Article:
Archive for the ‘Arizona State Championship 2005’ Category

English 1. c4 c5 Fischer’s 8…Nf6-g4!?

June 17, 2007

IM M. Ginsburg – FM S. Kamberi

Arizona State Championship 2005, Sedona AZ

1.c4 c5 2.Nf3 Nf6 3.Nc3 Nc6 4.g3 g6 5.Bg2 Bg7 6.0-0 0-0 7.d4 cxd4 8.Nxd4 Ng4 Bobby Fischer’s pet move.

9.Nb3 A practical decision to avoid lengthy theory.

kamb1.png

9…d6 10.Bf4 Nge5 11.c5 White’s 10th and 11th get a collective ! exclamation mark for reaching a pleasant, risk-free position. GM Anatoly Karpov, never considered an opening expert, used to be a specialist in defusing opening surprises in this manner. 11…dxc5 12.Nxc5 Qb6 13.N5a4 Qa5 14.Qd5 White stays true to the safety-first policy. He is always ‘threatening’ to get an ending pull.

14…Qxd5 15.Nxd5 e6 16.Nc7 Rb8 17.Nb5 Playable is 17.Rfd1 b6 18.Nc3 Bb7 19.N7b5 Ba8 20.Rac1 Rbd8.

17…a6 18.Nd6 b5

Black keeps playing actively in the face of white’s attempts at keeping the game calm.

19.Nc3 b4 20.Nce4 Nd4
Black keeps going forward at the cost of giving up squares but soon there’s nothing constructive left to do. As chess logic dictacts, this is the moment when fortunes start to favor white. 21.Rae1 Rb6 22.Bxe5 Bxe5 23.Nc4 Rb5 24.e3 Nf5

kamb2.png

25.Rd1?!

The moment was right for the obvious 25.Nxe5! Rxe5 keeping black’s rook in a weird place and giving white much more active pieces. For example, 26.Rc1 Ra5 27.Rc7 Rxa2 28.Rfc1 Rxb2 29.Rxc8 Rxc8 30.Rxc8+ Kg7 31.Nc5 a5 32.Rc7 Kf8 33.Ra7 Ra2 34.Bc6 and white should win this easily. Still, the text doesn’t ruin things completely and white retains winning chances.

25…Bg7 26.Rd2 Bb7 27.Rfd1 Rd5 28.Ned6 Rxd2 29.Rxd2 Bxg2 30.Kxg2 Rd8 31.Nxf5 Rxd2 32.Nh6+ Bxh6 33.Nxd2 Bg7 34.b3 f5 35.Kf3 Kf7 36.Ke2 e5 37.e4 Ke6 38.Kd3 Bh6 39.Nc4 Bf8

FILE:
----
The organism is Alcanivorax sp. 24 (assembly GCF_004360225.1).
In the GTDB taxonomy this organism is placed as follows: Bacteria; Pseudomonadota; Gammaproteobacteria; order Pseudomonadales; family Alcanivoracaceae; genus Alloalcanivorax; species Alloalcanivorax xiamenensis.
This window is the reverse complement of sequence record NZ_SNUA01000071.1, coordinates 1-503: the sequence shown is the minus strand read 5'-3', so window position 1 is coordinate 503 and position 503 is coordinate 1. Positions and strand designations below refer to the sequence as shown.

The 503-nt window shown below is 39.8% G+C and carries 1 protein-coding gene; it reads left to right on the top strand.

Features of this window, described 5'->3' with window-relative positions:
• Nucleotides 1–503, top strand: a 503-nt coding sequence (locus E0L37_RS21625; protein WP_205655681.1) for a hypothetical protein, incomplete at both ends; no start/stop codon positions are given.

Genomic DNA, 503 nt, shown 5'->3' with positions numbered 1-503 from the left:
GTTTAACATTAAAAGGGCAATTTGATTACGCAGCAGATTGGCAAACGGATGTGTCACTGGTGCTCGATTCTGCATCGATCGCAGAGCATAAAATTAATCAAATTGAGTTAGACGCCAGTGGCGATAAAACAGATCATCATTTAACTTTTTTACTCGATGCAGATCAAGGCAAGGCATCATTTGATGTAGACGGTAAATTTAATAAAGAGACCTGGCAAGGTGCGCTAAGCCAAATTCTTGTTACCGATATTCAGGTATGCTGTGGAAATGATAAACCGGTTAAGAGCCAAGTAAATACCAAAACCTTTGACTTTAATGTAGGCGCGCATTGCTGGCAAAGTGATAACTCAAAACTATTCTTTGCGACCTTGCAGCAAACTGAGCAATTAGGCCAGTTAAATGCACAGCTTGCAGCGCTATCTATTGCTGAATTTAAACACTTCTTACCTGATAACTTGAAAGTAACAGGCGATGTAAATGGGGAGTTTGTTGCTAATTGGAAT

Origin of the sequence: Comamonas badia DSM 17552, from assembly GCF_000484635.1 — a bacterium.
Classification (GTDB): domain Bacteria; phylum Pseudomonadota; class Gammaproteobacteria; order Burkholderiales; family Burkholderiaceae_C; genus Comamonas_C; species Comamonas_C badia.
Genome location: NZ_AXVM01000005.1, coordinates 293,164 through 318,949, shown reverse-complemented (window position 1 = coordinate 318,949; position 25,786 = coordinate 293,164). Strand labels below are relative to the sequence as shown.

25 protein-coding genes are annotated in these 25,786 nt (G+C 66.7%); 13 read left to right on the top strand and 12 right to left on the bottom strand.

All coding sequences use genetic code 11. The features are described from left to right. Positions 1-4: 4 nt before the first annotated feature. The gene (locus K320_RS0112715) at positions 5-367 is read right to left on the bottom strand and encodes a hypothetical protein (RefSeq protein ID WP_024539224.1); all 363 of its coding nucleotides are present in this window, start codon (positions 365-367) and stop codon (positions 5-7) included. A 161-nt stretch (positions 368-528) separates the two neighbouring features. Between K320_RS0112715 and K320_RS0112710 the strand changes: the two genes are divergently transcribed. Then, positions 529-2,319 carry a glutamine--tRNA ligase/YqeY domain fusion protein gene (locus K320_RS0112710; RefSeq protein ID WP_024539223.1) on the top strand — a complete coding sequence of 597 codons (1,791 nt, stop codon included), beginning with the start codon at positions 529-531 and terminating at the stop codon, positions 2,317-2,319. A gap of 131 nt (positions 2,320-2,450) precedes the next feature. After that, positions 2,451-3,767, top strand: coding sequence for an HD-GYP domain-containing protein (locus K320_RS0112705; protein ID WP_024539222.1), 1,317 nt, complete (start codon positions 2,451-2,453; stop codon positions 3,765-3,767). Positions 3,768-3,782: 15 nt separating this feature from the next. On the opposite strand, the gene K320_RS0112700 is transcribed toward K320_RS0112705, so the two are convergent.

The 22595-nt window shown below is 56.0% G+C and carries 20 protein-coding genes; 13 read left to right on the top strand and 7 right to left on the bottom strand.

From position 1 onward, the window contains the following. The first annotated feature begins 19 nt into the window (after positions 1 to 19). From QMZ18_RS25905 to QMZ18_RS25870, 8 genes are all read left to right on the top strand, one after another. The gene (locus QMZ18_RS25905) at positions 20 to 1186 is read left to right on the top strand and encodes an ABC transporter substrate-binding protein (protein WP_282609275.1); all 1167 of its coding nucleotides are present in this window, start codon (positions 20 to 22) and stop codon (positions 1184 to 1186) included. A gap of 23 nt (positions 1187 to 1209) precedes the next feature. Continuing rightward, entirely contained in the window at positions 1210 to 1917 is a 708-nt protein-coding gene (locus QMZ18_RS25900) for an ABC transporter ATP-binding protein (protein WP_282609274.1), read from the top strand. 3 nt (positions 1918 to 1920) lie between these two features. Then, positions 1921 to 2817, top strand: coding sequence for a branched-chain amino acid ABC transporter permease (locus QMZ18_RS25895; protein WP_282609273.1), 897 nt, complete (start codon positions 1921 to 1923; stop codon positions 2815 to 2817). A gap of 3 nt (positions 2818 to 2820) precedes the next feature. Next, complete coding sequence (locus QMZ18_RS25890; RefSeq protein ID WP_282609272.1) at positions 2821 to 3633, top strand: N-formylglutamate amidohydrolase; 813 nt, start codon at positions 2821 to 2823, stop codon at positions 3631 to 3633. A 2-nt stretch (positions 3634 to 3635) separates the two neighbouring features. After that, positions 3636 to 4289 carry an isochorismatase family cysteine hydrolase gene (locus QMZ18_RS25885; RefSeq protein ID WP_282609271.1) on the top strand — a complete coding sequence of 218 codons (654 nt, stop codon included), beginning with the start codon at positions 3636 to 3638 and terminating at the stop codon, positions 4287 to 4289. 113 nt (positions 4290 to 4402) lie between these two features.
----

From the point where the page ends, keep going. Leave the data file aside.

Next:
kamb3.png

 

40.f3!?

This ending is actually very sharp. White has the interesting move 40.Ne3!? hoping for 40…Bc5? (40…fxe4+! is better – 41.Kxe4 Bc5 42.Ng4 Bd6 43.f3 Bb8 44.Nf2 g5 45.Nd3 Bd6 46.Nb2 Bc7) 41.Kc4! and now white has chances to win. For example, 41…Bf8! (41…Bxe3?? 42.fxe3 and white wins this ending easily) 42.exf5+ (42.f3 f4 43.gxf4 exf4 44.Nc2 g5 45.Nd4+ Kd6 46.h3 h5 with counterplay) 42…gxf5 43.Nc2 a5 and there is still work to do.

40…f4? A blunder at the time control. 40…h5! keeps the balance.

41.g4! h5 42.gxh5 gxh5 43.Ke2?? Throwing the win away. The difficult 43.Nb2!+-wins! For example,

43…Bc5 (43…Kf6 44.Kc4 Kg5 45.Nd3 Kh4 46.Nxe5 Kh3 47.Ng6 Bh6 48.e5 Bg5 49.e6 Kxh2 50.Kd5 h4 51.Ke4 h3 52.Kf5 Bd8 53.Kg4!+- Kg2 54.Nxf4+ Kf2 55.Nxh3+ Ke3 56.Nf4 Kd4 57.Kf5 winning) 44.Kc4 Bg1 45.h3 Kf6 46.Nd3 Bd4 47.Nxb4 Kg5 48.Nc6! Everything with gain of time.

kamb5.png

 

Analysis Diagram after 48. Nc6!

48…Bb2 49.a4 Kh4 50.b4 Kxh3 51.b5 axb5+ 52.axb5 Kg3 53.b6 h4 54.b7 h3 55.b8Q and wins. A nice variation!

43…Bc5 44.Kf1 This retreat is hopeless from a winning attempt standpoint. 44…Be7 45.Kg2 Bf6 46.Nb6 Bd8 47.Nd5 a5

kamb6.png

The position is totally dead due to white’s bad miscue on move 43. The variation after 43. Nb2! is a good example of how a short-range knight, in certain open positions, can still triumph over the long-range bishop.

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